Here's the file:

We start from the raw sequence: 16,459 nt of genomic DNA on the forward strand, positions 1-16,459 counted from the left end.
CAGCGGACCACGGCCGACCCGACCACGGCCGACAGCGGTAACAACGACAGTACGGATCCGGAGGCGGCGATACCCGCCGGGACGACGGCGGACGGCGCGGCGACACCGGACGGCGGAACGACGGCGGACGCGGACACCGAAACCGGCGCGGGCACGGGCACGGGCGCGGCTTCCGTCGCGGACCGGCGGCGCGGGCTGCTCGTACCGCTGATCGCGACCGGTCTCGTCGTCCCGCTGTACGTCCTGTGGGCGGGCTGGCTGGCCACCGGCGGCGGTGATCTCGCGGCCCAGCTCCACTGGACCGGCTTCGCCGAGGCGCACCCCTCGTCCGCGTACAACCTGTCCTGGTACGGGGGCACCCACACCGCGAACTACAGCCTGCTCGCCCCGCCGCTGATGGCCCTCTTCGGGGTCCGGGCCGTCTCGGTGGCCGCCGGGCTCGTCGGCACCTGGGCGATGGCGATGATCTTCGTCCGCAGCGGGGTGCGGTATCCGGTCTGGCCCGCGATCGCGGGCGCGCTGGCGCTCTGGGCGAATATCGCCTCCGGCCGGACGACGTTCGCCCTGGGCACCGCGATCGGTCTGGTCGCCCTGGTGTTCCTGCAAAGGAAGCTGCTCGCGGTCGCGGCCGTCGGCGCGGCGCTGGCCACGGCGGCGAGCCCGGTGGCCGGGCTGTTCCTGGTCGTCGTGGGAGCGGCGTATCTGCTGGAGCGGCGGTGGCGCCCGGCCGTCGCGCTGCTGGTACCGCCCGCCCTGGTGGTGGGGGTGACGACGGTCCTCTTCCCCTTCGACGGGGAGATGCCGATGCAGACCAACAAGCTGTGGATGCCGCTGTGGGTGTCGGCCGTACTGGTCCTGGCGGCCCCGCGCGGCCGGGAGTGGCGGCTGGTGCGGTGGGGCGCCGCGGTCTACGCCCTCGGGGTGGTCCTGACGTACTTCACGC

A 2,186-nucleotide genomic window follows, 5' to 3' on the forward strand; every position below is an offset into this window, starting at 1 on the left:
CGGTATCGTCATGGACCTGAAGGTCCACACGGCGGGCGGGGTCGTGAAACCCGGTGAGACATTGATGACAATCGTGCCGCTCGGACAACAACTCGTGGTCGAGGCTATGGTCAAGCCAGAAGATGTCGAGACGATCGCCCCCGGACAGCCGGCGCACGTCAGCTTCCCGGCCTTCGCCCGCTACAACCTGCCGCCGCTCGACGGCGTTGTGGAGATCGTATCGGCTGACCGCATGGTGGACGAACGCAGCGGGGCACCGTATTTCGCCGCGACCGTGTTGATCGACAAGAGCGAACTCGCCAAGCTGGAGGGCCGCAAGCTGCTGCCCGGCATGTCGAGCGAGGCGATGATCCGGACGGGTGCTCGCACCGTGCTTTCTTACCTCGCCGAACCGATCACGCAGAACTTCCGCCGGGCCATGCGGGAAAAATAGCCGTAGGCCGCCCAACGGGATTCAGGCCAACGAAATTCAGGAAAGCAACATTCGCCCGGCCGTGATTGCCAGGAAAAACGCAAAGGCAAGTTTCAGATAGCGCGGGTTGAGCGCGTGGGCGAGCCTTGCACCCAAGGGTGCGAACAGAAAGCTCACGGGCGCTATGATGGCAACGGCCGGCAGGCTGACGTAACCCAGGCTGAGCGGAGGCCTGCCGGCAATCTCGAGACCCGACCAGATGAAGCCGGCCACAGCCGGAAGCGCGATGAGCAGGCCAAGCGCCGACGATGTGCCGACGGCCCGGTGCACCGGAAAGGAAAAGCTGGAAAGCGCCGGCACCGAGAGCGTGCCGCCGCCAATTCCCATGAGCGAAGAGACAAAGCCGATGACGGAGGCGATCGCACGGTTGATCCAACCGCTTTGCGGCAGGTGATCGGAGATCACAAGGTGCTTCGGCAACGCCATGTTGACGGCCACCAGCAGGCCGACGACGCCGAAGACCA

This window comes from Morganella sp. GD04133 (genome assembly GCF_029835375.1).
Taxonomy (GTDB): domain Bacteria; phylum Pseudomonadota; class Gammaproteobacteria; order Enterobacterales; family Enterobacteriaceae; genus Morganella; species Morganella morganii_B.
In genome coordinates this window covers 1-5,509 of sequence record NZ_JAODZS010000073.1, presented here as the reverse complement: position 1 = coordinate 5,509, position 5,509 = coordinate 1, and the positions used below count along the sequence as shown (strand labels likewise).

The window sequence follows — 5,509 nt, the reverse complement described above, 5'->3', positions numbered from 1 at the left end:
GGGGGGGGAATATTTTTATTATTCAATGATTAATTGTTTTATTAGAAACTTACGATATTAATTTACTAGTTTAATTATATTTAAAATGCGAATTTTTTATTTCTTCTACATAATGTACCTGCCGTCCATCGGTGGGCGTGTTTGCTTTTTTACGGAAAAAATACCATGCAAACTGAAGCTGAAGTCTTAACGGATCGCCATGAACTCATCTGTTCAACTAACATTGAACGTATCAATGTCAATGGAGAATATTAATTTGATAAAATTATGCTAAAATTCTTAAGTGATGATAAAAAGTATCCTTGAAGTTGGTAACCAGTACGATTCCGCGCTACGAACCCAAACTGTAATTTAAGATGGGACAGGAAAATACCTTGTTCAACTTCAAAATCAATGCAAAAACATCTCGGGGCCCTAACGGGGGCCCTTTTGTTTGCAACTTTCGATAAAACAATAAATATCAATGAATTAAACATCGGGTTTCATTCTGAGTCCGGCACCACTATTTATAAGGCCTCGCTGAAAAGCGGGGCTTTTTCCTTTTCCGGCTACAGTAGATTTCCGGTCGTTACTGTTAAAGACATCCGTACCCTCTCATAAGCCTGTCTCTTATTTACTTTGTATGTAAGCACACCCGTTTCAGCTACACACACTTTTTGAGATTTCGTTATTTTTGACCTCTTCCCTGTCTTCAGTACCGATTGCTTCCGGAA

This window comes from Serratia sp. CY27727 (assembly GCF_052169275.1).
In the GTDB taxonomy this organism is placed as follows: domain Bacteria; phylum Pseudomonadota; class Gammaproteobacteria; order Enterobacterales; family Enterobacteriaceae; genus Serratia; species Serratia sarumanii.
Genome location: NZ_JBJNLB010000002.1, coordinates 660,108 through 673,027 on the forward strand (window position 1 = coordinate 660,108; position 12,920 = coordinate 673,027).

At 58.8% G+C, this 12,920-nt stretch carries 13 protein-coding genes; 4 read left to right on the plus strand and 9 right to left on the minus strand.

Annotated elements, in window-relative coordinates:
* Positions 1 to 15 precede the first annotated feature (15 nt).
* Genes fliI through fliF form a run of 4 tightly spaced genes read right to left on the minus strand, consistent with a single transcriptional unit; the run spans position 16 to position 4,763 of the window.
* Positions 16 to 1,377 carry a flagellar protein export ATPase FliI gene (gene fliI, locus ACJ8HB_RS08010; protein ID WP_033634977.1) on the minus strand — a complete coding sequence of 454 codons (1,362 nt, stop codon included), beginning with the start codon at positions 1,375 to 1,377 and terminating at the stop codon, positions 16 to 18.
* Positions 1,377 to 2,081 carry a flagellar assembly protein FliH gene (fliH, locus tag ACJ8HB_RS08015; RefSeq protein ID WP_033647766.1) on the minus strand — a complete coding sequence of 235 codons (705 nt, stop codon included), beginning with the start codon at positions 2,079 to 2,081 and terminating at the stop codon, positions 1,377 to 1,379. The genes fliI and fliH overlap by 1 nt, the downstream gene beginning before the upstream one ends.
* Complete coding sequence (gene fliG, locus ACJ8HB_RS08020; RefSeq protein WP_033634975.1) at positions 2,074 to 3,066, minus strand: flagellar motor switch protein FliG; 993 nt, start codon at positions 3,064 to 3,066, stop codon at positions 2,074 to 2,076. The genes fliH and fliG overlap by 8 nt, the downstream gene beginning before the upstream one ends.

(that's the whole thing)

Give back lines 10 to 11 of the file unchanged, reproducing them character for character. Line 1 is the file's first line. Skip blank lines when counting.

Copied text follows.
This window comes from Serratia sp. CY27727 (assembly GCF_052169275.1).
In the GTDB taxonomy this organism is placed as follows: domain Bacteria; phylum Pseudomonadota; class Gammaproteobacteria; order Enterobacterales; family Enterobacteriaceae; genus Serratia; species Serratia sarumanii.